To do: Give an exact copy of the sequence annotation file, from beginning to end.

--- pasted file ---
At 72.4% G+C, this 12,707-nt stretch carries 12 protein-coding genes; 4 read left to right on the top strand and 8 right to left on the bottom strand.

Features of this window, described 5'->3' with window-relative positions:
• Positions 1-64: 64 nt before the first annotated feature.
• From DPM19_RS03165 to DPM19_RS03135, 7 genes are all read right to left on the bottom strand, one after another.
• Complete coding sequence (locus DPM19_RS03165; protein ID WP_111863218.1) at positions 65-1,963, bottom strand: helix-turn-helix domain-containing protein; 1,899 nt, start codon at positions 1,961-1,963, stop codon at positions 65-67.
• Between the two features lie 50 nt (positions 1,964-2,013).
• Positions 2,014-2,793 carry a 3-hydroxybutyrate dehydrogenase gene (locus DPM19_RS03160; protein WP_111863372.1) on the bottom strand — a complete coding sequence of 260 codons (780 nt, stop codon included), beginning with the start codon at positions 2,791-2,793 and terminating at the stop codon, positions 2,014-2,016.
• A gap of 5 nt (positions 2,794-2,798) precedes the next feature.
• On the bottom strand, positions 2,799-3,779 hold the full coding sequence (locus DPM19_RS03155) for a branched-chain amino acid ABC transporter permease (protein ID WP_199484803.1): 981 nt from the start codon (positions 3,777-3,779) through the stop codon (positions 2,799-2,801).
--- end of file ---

At 72.4% G+C, this 12,707-nt stretch carries 12 protein-coding genes; 4 read left to right on the top strand and 8 right to left on the bottom strand.

Features of this window, described 5'->3' with window-relative positions:
• Positions 1-64: 64 nt before the first annotated feature.
• From DPM19_RS03165 to DPM19_RS03135, 7 genes are all read right to left on the bottom strand, one after another.
• Complete coding sequence (locus DPM19_RS03165; protein ID WP_111863218.1) at positions 65-1,963, bottom strand: helix-turn-helix domain-containing protein; 1,899 nt, start codon at positions 1,961-1,963, stop codon at positions 65-67.
• Between the two features lie 50 nt (positions 1,964-2,013).
• Positions 2,014-2,793 carry a 3-hydroxybutyrate dehydrogenase gene (locus DPM19_RS03160; protein WP_111863372.1) on the bottom strand — a complete coding sequence of 260 codons (780 nt, stop codon included), beginning with the start codon at positions 2,791-2,793 and terminating at the stop codon, positions 2,014-2,016.
• A gap of 5 nt (positions 2,794-2,798) precedes the next feature.
• On the bottom strand, positions 2,799-3,779 hold the full coding sequence (locus DPM19_RS03155) for a branched-chain amino acid ABC transporter permease (protein ID WP_199484803.1): 981 nt from the start codon (positions 3,777-3,779) through the stop codon (positions 2,799-2,801).